If you want senior team members to give a heck about LinkedIn, you have to make it easy for them. At this point in their careers, they’re probably not hustling and thought leader-ing – because they’re too busy doing the job they put years of that work into achieving.
That means it’s vital to make them understand why their use of LinkedIn is important for the business and give them embarrassingly clear instructions. They also need to get the potential pitfalls, for themselves and their teams.
Why focus on LinkedIn for senior team members?
1. They extend your hiring networks
Hiring can be extremely expensive and time-consuming. Attracting candidates through networks can avoid a 10-15% agency fee – that’s reason enough to keep those networks popping.
2. Their thought leadership makes the business look good
Our senior managers should be the best and brightest in the business, with fingers on the pulse. If we can get them to share their thoughts and experience, it reflects well on the business.
3. Consistency of message across the team builds an authentic story
The brand can say stuff all day long, but it becomes a genuine message when everyone in the business promotes the same vibe. We’ve got to live our truth.
We build our businesses on core values, and one of the best ways to show them to the world is through our people. We also make a LOT of claims about what we’re experts in, so get the proof out there!
4. They’re part of the value of the business
If you intend to do any fundraising or partnerships, the senior team is the number-one target for research. Keeping LinkedIn looking great isn’t really a choice, when you look at it from this point of view.
Anyone interested in the business for investment is looking at the team as part of the overall value. That makes an enormous difference.
5. They’re advocates for the culture
Senior leadership are so important for shaping the culture and maintaining it. If we have these people talking about how they manage their teams, how the business looks after staff and what we’re doing in the future, it just looks good.
6. They are the eyes and ears
LinkedIn is a place to show off but it’s also a place to keep up with what’s going on in the industry, who’s making moves and who’s saying what. I don’t ever want to encourage managers to be spies, but it is a good idea for anyone with a team to be connected and aware of what their people are posting.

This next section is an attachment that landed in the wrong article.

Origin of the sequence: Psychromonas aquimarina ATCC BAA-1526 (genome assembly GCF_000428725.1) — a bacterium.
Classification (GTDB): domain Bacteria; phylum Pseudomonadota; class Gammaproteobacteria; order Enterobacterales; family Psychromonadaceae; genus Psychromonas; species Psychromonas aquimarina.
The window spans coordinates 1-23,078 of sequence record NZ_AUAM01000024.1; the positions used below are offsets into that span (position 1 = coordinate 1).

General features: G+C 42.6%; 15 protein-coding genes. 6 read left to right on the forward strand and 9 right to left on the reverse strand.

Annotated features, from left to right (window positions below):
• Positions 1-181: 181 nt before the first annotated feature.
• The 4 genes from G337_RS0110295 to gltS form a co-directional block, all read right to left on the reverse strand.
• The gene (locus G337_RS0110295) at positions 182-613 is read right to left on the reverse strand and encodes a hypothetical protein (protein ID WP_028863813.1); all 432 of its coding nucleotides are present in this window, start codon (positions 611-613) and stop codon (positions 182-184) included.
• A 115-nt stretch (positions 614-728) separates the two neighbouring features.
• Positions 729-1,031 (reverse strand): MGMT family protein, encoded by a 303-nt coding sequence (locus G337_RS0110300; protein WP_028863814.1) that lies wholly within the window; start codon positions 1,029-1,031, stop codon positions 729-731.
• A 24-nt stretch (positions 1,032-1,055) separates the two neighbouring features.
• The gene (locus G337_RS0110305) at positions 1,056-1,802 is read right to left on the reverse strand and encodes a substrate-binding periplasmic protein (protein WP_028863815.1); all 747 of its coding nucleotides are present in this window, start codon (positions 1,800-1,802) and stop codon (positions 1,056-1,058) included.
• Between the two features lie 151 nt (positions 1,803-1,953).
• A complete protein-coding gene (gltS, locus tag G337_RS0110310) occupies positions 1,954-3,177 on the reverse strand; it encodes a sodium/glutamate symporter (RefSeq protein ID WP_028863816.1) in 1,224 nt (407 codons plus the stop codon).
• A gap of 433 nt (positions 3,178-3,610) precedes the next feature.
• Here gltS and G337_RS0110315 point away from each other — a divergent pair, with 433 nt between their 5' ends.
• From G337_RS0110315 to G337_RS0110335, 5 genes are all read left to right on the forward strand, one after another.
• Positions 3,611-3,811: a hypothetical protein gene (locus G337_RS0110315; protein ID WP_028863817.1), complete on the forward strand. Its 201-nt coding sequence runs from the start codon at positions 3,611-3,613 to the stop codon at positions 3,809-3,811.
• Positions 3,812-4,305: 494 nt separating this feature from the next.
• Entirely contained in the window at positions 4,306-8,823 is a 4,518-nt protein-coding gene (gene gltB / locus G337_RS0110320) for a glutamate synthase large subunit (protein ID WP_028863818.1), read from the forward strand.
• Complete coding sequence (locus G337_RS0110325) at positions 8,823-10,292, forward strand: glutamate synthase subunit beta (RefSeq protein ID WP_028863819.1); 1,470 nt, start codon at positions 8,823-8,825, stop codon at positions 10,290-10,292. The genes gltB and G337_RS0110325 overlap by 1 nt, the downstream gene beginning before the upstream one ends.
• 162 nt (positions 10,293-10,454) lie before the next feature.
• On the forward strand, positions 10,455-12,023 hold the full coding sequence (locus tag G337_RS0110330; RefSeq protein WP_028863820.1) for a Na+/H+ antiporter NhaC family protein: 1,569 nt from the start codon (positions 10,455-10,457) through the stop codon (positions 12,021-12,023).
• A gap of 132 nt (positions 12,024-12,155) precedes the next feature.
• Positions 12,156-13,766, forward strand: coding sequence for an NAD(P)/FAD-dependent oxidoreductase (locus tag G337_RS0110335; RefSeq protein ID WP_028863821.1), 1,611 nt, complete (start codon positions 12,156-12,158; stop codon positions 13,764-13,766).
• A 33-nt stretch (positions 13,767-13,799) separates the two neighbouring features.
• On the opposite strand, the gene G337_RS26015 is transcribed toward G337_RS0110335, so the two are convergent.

It’s good to keep up with their interests and milestones, and it’s good to protect the business. Win-win.
Easy ways senior team members’ LinkedIn can be an asset to the brand
- Keeping profiles up-to-date: photo, role, posts
- Using the brand toolkit: profile banners, job descriptions and business description
- Trying to stay engaged in your network, taking part in conversations relevant to your discipline
- Sharing open job roles, particularly in your department (you’re one of the biggest draws!) but also in departments that need the most amplification because of competition
- Reposting brand posts
- Connecting and interacting with their colleagues – partly because it’s nice and everyone can celebrate each other’s achievements, but also because it builds a good picture of togetherness (and reminds junior colleagues that it’s a business forum)
- Thinking strategically about how their posts reflect on the brand
Key takeaways for senior management to keep in mind about LinkedIn
- Their profile is part of the extended brand
- They’re a target for investors or partners researching the business
- It’s a potential draw/turn-off for candidates
- Their network is valuable to the business